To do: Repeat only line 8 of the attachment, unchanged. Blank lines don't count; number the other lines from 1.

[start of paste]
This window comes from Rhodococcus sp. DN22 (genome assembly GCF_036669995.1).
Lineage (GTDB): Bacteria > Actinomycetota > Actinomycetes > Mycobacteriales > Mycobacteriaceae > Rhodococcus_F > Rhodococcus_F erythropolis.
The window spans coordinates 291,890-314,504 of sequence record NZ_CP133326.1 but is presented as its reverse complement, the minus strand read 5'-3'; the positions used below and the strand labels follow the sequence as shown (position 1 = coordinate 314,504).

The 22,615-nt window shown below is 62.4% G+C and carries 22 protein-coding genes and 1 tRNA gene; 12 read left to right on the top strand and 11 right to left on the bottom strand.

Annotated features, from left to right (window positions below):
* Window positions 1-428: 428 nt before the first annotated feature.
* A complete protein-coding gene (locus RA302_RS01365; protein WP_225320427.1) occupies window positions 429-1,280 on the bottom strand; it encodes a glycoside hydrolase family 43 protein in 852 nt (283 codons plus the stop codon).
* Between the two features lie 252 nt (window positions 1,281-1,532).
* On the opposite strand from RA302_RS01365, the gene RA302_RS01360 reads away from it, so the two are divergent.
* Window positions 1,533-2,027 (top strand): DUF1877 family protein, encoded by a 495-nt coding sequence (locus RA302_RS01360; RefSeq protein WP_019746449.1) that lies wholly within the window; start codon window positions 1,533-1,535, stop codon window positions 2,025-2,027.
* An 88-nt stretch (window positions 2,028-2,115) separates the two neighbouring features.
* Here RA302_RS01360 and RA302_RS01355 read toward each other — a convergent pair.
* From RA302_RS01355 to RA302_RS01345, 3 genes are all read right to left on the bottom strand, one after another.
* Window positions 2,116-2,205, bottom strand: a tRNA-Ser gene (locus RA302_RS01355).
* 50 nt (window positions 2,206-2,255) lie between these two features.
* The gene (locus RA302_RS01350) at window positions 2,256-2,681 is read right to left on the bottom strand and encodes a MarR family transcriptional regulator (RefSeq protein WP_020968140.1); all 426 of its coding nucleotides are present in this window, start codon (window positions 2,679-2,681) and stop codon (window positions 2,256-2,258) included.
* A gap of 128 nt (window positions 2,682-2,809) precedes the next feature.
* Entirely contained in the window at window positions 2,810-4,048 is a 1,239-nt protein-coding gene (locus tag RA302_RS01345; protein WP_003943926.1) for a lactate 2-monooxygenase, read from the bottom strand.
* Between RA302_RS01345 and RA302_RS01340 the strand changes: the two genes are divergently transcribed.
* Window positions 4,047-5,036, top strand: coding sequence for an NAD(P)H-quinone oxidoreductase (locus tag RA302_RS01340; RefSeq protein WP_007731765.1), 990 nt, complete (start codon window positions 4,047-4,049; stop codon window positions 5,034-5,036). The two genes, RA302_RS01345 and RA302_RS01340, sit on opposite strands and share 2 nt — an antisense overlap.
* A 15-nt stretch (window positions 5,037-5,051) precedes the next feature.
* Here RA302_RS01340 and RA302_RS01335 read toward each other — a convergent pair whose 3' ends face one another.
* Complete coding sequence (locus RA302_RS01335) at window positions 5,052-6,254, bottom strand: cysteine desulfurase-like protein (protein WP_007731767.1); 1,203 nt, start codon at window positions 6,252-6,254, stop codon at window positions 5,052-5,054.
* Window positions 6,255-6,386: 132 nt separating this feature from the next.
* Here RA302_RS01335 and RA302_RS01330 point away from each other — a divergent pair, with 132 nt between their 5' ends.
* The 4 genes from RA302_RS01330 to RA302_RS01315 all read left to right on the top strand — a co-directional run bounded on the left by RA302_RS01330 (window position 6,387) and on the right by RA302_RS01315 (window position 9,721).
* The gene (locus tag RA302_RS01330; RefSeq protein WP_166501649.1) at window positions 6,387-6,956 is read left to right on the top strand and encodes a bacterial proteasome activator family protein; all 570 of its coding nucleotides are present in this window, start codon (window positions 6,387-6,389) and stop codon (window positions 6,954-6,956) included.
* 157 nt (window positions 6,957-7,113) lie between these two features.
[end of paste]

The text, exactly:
* Between the two features lie 252 nt (window positions 1,281-1,532).